A salad recipe found in “Old Gloucester Sea Food Recipes” published by Frank E Davis Fish Company in 1932
Frank E Davis Fish Company published a whole series of cookbooks like this one in the first half of the 1930s. They featured recipes for both for canned and fresh fish and shellfish. All were richly illustrated in full colour – Ted
An Asian inspired soup recipe found on “The Quick & Eary Armour Cookbook” published by the Benjamin Company in 1980
I can’t help spotting gherkins on the picture even though it is not mentioned in the recipe so the choice is yours, trust the picture or the recipe. In my opinion you can never go wrong with gherkins, I simply love the stuff
A recipes from “Stora boken om Smörgåsar och Smörgåstårtor” (The Big Book on Sandwiches and Sandwich Cakes) published by ICA Bokförlag in 1985
Dagwood Bumstead is a main character in cartoonist Chic Young’s long-running comic strip Blondie. He first appeared sometime prior to 17 February 1933.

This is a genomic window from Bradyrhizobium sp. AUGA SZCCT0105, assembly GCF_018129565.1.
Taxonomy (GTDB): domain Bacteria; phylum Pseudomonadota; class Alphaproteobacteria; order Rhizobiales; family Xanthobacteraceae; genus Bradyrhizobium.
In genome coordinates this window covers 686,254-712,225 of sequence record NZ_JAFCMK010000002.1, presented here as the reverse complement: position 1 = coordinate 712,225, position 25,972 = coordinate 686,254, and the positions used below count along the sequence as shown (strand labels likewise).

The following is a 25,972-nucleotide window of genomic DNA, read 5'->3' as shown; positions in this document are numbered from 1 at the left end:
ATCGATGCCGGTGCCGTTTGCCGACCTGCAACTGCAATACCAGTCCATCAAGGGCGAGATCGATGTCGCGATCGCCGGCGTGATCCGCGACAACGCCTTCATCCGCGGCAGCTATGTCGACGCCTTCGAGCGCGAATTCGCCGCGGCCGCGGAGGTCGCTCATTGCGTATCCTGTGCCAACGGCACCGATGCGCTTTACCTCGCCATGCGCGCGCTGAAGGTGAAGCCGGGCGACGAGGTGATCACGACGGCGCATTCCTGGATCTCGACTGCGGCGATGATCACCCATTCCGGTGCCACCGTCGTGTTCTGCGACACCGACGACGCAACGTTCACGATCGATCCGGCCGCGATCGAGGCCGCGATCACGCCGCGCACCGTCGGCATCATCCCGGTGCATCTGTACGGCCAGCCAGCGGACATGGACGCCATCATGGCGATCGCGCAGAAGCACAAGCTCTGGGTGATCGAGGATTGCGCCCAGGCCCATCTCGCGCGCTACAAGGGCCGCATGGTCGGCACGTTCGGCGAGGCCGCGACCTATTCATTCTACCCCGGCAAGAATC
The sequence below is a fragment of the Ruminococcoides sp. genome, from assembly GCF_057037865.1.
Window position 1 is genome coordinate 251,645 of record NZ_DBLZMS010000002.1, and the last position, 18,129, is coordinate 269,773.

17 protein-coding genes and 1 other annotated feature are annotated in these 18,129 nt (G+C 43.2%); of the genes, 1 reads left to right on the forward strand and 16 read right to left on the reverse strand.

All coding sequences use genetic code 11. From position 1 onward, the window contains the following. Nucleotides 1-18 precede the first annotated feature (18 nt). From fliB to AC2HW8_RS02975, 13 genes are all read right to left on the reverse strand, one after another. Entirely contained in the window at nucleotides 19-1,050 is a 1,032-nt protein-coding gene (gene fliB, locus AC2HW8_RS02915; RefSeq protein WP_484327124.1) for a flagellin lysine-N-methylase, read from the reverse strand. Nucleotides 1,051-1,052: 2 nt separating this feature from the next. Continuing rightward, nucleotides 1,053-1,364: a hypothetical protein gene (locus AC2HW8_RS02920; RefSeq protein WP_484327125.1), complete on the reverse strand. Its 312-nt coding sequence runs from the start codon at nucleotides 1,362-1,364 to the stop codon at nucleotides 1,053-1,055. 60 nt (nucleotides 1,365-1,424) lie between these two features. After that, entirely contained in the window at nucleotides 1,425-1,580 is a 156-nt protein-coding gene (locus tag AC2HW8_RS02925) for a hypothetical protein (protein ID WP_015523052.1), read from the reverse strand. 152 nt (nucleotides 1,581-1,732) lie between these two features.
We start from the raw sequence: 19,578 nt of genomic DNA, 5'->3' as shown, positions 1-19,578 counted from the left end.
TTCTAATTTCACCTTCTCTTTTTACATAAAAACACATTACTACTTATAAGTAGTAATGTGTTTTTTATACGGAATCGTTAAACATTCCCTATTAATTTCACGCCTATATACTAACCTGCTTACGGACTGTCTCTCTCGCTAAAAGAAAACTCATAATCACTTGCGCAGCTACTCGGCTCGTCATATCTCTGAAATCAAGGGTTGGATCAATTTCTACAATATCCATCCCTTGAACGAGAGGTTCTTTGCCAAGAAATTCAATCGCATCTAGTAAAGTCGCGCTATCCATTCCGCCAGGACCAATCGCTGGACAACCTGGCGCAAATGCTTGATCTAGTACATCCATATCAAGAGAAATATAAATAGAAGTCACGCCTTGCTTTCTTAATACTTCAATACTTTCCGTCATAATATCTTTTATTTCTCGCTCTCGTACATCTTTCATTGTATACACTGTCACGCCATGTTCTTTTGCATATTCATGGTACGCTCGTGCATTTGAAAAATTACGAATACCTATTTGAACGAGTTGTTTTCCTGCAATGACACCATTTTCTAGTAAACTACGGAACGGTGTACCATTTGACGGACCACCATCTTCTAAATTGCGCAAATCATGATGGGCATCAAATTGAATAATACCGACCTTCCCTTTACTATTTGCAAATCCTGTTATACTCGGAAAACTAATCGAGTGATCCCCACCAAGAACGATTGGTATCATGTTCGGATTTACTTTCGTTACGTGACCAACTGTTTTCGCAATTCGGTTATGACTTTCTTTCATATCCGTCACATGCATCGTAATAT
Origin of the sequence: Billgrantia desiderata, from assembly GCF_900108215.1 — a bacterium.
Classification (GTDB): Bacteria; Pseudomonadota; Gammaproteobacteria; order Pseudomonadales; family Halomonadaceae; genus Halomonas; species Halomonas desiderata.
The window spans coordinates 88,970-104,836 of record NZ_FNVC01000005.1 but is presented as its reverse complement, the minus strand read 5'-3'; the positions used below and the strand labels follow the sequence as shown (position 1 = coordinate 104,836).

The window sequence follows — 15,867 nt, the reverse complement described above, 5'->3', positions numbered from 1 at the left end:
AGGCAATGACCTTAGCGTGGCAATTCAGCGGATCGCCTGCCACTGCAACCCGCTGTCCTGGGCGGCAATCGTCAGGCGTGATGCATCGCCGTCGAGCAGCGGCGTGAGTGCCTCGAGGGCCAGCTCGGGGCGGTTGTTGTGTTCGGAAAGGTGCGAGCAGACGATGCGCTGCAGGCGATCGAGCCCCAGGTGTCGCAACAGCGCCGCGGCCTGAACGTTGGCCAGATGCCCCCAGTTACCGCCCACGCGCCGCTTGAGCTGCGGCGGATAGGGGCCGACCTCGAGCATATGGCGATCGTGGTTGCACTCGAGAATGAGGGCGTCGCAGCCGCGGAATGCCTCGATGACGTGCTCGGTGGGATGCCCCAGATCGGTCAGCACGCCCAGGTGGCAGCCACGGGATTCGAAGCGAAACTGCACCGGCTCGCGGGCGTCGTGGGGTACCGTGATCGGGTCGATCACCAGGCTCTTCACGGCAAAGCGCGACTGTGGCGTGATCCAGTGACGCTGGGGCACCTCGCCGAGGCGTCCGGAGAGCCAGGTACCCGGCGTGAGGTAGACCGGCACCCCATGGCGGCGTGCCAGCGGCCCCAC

Dagwood was originally heir to the Bumstead Locomotive fortune but was disowned when he married a flapper (originally known as Blondie Boopadoop) whom his family saw as below his class. He has since worked hard at J. C. Dithers & Company (currently as the construction company’s office manager) to support his family. The Bumsteads’ first baby, Alexander, was originally named Baby Dumpling. The name of his younger sister, Cookie, was chosen by readers in a national contest. The family circle is rounded out by Daisy the dog. The origin of both Dagwood’s last name and Daisy’s name came from Chic Young’s long-time friend Arthur Bumstead and his dog, Daisy.
A sandwich recipe from “Are You Hungry Tonight?” published in 1992
Elvis loved a good BLT, probably because two of the ingredients were at the top of his roster of favorites: bacon and big old juicy beefsteak tomatoes. He loved tomatoes. While you’re assembling this sandwich, you may want to put “Just For You” on the record player. And remember: Elvis preferred well-done bacon, not actually burned to charcoal, but cooked very crispy.
A recipe from “Festmat” (Party Food) published by Hjemmets Kokebokklubb in 1992
I love shellfish, but how come the most expensive of them is, at least served au naturel, the most tasteless and boring of them all. Lobster may be regarded as the finest, but hey, give me crabs any day. Here’s a very nice way to serve crabs as a filling starter or lunch – Ted